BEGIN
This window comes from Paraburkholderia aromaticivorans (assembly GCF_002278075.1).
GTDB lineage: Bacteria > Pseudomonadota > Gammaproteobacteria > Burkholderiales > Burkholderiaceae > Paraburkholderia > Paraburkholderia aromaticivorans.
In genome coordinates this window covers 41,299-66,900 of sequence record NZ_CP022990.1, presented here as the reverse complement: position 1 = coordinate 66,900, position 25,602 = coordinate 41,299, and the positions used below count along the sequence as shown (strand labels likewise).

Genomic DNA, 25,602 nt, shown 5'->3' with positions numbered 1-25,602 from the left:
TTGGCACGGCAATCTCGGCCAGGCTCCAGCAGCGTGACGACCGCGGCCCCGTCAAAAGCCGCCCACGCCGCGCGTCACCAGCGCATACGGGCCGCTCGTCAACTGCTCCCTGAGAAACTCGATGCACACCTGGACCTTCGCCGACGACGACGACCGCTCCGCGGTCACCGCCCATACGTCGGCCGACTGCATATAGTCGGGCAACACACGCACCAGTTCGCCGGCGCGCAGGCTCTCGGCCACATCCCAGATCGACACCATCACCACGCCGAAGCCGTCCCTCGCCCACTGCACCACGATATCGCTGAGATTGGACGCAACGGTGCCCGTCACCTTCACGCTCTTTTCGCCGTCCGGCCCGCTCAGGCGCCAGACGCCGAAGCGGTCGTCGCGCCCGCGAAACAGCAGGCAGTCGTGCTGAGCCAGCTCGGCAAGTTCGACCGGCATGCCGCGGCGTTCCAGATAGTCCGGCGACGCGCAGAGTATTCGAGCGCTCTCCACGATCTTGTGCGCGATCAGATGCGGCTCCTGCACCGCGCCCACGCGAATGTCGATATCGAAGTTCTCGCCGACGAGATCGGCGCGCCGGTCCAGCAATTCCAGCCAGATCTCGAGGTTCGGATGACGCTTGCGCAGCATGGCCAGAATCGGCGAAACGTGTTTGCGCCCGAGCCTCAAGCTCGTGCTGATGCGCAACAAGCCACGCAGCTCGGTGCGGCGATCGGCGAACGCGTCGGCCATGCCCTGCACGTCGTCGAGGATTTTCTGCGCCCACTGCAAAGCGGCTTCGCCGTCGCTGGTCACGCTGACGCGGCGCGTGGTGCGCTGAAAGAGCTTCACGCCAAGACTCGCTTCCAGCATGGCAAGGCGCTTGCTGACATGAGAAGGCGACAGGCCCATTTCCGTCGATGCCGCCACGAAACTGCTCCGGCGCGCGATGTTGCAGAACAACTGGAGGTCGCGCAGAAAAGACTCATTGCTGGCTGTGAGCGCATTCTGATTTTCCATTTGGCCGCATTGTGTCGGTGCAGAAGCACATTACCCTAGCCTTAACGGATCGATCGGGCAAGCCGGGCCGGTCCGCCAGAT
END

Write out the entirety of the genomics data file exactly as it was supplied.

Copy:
This window comes from Paraburkholderia aromaticivorans (assembly GCF_002278075.1).
GTDB lineage: Bacteria > Pseudomonadota > Gammaproteobacteria > Burkholderiales > Burkholderiaceae > Paraburkholderia > Paraburkholderia aromaticivorans.
In genome coordinates this window covers 41,299-66,900 of sequence record NZ_CP022990.1, presented here as the reverse complement: position 1 = coordinate 66,900, position 25,602 = coordinate 41,299, and the positions used below count along the sequence as shown (strand labels likewise).

Genomic DNA, 25,602 nt, shown 5'->3' with positions numbered 1-25,602 from the left:
TTGGCACGGCAATCTCGGCCAGGCTCCAGCAGCGTGACGACCGCGGCCCCGTCAAAAGCCGCCCACGCCGCGCGTCACCAGCGCATACGGGCCGCTCGTCAACTGCTCCCTGAGAAACTCGATGCACACCTGGACCTTCGCCGACGACGACGACCGCTCCGCGGTCACCGCCCATACGTCGGCCGACTGCATATAGTCGGGCAACACACGCACCAGTTCGCCGGCGCGCAGGCTCTCGGCCACATCCCAGATCGACACCATCACCACGCCGAAGCCGTCCCTCGCCCACTGCACCACGATATCGCTGAGATTGGACGCAACGGTGCCCGTCACCTTCACGCTCTTTTCGCCGTCCGGCCCGCTCAGGCGCCAGACGCCGAAGCGGTCGTCGCGCCCGCGAAACAGCAGGCAGTCGTGCTGAGCCAGCTCGGCAAGTTCGACCGGCATGCCGCGGCGTTCCAGATAGTCCGGCGACGCGCAGAGTATTCGAGCGCTCTCCACGATCTTGTGCGCGATCAGATGCGGCTCCTGCACCGCGCCCACGCGAATGTCGATATCGAAGTTCTCGCCGACGAGATCGGCGCGCCGGTCCAGCAATTCCAGCCAGATCTCGAGGTTCGGATGACGCTTGCGCAGCATGGCCAGAATCGGCGAAACGTGTTTGCGCCCGAGCCTCAAGCTCGTGCTGATGCGCAACAAGCCACGCAGCTCGGTGCGGCGATCGGCGAACGCGTCGGCCATGCCCTGCACGTCGTCGAGGATTTTCTGCGCCCACTGCAAAGCGGCTTCGCCGTCGCTGGTCACGCTGACGCGGCGCGTGGTGCGCTGAAAGAGCTTCACGCCAAGACTCGCTTCCAGCATGGCAAGGCGCTTGCTGACATGAGAAGGCGACAGGCCCATTTCCGTCGATGCCGCCACGAAACTGCTCCGGCGCGCGATGTTGCAGAACAACTGGAGGTCGCGCAGAAAAGACTCATTGCTGGCTGTGAGCGCATTCTGATTTTCCATTTGGCCGCATTGTGTCGGTGCAGAAGCACATTACCCTAGCCTTAACGGATCGATCGGGCAAGCCGGGCCGGTCCGCCAGAT